JAMES: I can remember as a child seeing my mother read Gibran’s “The Prophet.” He had such an impact on so many people. Being Lebanese-American and a Maronite Catholic is an interesting combination of cultures and, of course, there were times that he was in conflict with his church. I find his approach to prayer fascinating.
DAVID: One of my favorites in your book is Elvis’ prayer. It’s just one line: “Send me some light — I need it.” And you say that he often prayed this before performances, in particular.
JAMES: Yes, before he went on stage, this is what he would express in prayer. These words come to us from a very close friend of his. Most people realize that Elvis was very spiritual. In fact, the only time he ever received Grammy Awards was for his gospel music.
He was on a spiritual voyage throughout his entire life. He would visit Buddhist shrines and he really seemed to be pulled in all sorts of directions in trying to figure out his own spiritual character. But one of his close friends describes that, before he was went on stage, he would find a quiet corner for just a few seconds and utter this prayer. He always believed that God had put him here for a special purpose.
DAVID: Then, I have to mention the passage in your book about J.C. Penney. Remarkable. I hadn’t read these stories about Penney’s spiritual life before, but he nearly ended his life in a severe depression. He simply couldn’t find any solace and was on the verge of killing himself — then you explain in the book that he heard a group of people singing, “God Will Take Care of You,” and he had this powerful transformative experience.
You’ve even got Penney’s own prayer here: “Help me to love mercy, to go beyond what is acceptable in earthly society, and to do more than is expected.”
Given the turbulent changes that so many Americans are experiencing right now, the Penney example may be stirring for a lot of your readers.
JAMES: That story is true. J.C. Penney at one point was facing some very serious problems and was about to commit suicide. Then, he heard those people singing and the words went through his mind over and over and over again. He decided not to take his life. He decided to continue, to persevere. If it had not been for his ability to find help in prayer, how different American culture and commerce would have been.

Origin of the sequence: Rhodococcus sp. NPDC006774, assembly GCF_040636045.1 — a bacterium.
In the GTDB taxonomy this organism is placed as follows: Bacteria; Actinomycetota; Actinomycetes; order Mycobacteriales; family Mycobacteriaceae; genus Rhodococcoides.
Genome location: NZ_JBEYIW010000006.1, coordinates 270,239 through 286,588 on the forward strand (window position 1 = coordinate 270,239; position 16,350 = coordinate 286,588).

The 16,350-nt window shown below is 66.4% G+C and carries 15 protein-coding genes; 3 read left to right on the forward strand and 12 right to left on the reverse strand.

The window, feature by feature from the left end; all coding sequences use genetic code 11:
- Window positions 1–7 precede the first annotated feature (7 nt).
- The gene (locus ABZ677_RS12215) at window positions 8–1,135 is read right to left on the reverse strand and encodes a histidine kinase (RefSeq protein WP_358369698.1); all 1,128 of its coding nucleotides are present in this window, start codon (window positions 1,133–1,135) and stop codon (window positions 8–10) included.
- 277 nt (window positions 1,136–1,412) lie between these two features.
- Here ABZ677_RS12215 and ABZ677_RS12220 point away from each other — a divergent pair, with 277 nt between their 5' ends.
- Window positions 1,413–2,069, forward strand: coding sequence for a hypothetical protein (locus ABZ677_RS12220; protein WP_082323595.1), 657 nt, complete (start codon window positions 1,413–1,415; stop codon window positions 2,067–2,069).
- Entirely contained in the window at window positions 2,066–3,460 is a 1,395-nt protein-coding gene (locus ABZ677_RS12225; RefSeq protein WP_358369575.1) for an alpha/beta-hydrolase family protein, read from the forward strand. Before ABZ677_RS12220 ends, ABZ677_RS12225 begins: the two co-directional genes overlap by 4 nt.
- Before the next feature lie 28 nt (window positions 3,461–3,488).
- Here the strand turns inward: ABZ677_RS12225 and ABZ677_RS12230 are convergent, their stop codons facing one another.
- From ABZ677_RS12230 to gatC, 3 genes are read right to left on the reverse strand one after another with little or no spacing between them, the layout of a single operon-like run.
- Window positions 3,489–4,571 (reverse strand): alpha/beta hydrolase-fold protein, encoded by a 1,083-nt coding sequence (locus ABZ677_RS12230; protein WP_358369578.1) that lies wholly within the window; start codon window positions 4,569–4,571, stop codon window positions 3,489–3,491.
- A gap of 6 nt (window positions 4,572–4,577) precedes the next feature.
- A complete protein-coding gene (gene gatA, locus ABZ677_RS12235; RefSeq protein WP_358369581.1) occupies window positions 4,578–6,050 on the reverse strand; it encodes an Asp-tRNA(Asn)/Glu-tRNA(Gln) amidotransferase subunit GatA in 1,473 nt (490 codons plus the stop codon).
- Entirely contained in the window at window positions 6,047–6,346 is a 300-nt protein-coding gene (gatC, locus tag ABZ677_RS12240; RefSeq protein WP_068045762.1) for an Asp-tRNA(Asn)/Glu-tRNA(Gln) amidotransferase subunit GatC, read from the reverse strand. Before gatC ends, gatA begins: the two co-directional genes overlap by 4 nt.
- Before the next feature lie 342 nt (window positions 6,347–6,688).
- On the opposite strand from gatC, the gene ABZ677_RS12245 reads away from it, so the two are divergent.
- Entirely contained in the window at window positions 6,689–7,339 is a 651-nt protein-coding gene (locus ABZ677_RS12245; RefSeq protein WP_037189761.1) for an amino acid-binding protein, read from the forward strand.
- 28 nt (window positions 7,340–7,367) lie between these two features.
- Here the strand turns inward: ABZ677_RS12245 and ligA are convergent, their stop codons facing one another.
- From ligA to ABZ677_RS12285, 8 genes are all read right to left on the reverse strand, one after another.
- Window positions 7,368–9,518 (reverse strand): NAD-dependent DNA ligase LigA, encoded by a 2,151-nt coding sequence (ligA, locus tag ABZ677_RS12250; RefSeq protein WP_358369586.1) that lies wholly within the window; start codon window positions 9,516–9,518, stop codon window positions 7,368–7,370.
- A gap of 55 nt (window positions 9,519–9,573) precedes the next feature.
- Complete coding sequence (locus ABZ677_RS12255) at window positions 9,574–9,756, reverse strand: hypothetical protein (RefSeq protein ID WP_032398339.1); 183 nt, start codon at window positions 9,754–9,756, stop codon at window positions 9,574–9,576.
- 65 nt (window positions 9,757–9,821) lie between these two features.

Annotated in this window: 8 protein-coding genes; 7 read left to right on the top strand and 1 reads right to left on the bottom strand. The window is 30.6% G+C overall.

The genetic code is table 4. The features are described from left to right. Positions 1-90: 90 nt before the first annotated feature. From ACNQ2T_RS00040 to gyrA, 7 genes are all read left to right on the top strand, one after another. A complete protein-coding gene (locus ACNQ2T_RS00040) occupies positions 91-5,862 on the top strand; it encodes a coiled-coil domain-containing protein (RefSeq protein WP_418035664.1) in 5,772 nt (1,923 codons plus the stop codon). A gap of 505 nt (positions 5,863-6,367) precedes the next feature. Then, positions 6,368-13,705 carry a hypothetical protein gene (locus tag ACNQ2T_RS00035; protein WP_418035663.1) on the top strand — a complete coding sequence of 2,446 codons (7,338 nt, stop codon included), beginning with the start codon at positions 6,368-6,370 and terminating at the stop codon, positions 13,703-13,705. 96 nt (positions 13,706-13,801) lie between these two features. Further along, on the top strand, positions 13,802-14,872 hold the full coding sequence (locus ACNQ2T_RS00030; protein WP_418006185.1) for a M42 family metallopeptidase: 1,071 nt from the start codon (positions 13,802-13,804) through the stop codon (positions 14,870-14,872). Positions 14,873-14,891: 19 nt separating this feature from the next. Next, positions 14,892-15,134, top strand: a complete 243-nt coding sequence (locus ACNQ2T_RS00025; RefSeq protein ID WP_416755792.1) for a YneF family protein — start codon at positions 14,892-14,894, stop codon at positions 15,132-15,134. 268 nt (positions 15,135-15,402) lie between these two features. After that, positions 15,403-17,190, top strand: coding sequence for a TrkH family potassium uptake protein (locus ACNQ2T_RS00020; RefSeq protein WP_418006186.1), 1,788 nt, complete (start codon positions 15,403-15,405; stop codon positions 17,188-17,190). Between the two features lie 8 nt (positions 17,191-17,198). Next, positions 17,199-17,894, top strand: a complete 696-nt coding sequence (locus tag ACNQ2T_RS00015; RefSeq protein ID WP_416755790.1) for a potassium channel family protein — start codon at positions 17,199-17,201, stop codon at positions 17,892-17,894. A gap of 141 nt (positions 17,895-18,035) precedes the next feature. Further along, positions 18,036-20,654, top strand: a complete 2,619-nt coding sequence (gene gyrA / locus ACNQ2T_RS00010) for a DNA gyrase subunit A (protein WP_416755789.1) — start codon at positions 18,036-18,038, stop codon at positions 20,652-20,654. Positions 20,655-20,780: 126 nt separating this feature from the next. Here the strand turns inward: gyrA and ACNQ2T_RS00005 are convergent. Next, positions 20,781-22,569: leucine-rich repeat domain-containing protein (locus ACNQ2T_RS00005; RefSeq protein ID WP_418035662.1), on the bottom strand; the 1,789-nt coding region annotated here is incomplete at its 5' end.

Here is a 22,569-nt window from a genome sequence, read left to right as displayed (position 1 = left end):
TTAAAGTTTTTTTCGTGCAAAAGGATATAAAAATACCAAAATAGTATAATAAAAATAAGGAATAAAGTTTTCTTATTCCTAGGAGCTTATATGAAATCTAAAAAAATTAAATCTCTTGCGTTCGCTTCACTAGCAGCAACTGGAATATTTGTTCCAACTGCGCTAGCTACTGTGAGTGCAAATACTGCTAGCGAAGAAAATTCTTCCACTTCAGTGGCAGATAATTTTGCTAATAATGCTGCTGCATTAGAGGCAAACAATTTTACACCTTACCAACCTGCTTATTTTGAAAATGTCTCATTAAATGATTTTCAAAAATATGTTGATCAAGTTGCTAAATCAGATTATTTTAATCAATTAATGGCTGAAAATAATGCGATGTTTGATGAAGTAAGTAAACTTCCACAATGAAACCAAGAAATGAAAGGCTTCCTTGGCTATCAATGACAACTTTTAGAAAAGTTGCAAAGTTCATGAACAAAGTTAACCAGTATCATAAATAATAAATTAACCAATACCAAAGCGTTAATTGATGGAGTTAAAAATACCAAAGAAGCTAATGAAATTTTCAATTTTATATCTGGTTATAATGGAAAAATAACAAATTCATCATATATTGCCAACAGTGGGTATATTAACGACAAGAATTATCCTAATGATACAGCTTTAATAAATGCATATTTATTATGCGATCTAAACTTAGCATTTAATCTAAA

DAVID: I’m intrigued that, in addition to your work on prayer, you teach courses on business. That’s got to provide some very unusual connections.
JAMES: Yes, every day when I walk into the classroom. I teach international business and global ethics at Georgetown on the undergraduate and graduate levels. Over the last decade as I’ve been developing this prayer project, it feels to me as though I’m able to bring many things together.
One thing I’ve learned is that Americans always — always — have faced major challenges, all kinds of challenges. And Americans have believed that through all of this they could maintain hope and perseverance.
There is no reason to believe that Americans today can’t still find in prayer the comfort and the courage to endure.
CARE TO READ MORE?
TALK WITH OTHER AMERICANS: Dr. Wayne Baker, a values researcher at the University of Michigan, is hosting an ongoing discussion with readers about the many issues surrounding the inauguration. Visit http://www.OurValues.org/ to join the discussion.
OVERVIEW AND WEB LINKS FOR THE PRAYER PROJECT: The overview of Moore’s life and work on Wikipedia is useful and includes a series of Web links to his projects. Web sites were launched to expand upon various aspects of his work, over the years. I’d suggest zeroing in on a Web site Moore established in support of the PBS series, www.PrayerInAmerica.org On that site, you can watch a short video, read some recently posted prayers and find some of the interfaith connections Moore makes in his work.